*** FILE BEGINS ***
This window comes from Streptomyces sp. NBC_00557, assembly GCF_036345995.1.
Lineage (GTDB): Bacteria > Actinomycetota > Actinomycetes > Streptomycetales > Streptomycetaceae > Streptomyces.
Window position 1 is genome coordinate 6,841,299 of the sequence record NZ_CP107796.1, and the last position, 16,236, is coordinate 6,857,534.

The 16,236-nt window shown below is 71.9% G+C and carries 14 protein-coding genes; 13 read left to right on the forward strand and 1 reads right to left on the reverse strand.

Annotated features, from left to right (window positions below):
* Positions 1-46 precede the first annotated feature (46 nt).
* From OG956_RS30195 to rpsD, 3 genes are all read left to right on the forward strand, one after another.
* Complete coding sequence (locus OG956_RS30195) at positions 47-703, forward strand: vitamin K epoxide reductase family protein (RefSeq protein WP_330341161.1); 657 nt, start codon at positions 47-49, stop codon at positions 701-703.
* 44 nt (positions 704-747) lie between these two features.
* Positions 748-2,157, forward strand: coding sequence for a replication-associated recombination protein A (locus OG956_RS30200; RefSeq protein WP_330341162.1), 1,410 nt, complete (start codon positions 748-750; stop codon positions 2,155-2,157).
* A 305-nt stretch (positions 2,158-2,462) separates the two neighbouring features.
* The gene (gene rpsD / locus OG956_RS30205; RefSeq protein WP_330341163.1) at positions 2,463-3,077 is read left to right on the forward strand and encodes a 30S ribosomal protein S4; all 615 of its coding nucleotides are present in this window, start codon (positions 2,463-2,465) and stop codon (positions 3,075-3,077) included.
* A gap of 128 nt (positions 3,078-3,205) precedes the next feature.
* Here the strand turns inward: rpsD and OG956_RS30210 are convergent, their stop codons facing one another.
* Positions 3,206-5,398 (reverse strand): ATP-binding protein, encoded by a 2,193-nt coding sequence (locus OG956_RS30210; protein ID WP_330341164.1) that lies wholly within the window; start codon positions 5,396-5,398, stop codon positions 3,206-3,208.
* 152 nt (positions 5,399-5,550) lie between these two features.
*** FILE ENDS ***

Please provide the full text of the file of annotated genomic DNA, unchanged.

This window comes from Streptomyces sp. NBC_00557, assembly GCF_036345995.1.
Lineage (GTDB): Bacteria > Actinomycetota > Actinomycetes > Streptomycetales > Streptomycetaceae > Streptomyces.
Window position 1 is genome coordinate 6,841,299 of the sequence record NZ_CP107796.1, and the last position, 16,236, is coordinate 6,857,534.

The 16,236-nt window shown below is 71.9% G+C and carries 14 protein-coding genes; 13 read left to right on the forward strand and 1 reads right to left on the reverse strand.

Annotated features, from left to right (window positions below):
* Positions 1-46 precede the first annotated feature (46 nt).
* From OG956_RS30195 to rpsD, 3 genes are all read left to right on the forward strand, one after another.
* Complete coding sequence (locus OG956_RS30195) at positions 47-703, forward strand: vitamin K epoxide reductase family protein (RefSeq protein WP_330341161.1); 657 nt, start codon at positions 47-49, stop codon at positions 701-703.
* 44 nt (positions 704-747) lie between these two features.
* Positions 748-2,157, forward strand: coding sequence for a replication-associated recombination protein A (locus OG956_RS30200; RefSeq protein WP_330341162.1), 1,410 nt, complete (start codon positions 748-750; stop codon positions 2,155-2,157).
* A 305-nt stretch (positions 2,158-2,462) separates the two neighbouring features.
* The gene (gene rpsD / locus OG956_RS30205; RefSeq protein WP_330341163.1) at positions 2,463-3,077 is read left to right on the forward strand and encodes a 30S ribosomal protein S4; all 615 of its coding nucleotides are present in this window, start codon (positions 2,463-2,465) and stop codon (positions 3,075-3,077) included.
* A gap of 128 nt (positions 3,078-3,205) precedes the next feature.
* Here the strand turns inward: rpsD and OG956_RS30210 are convergent, their stop codons facing one another.
* Positions 3,206-5,398 (reverse strand): ATP-binding protein, encoded by a 2,193-nt coding sequence (locus OG956_RS30210; protein ID WP_330341164.1) that lies wholly within the window; start codon positions 5,396-5,398, stop codon positions 3,206-3,208.
* 152 nt (positions 5,399-5,550) lie between these two features.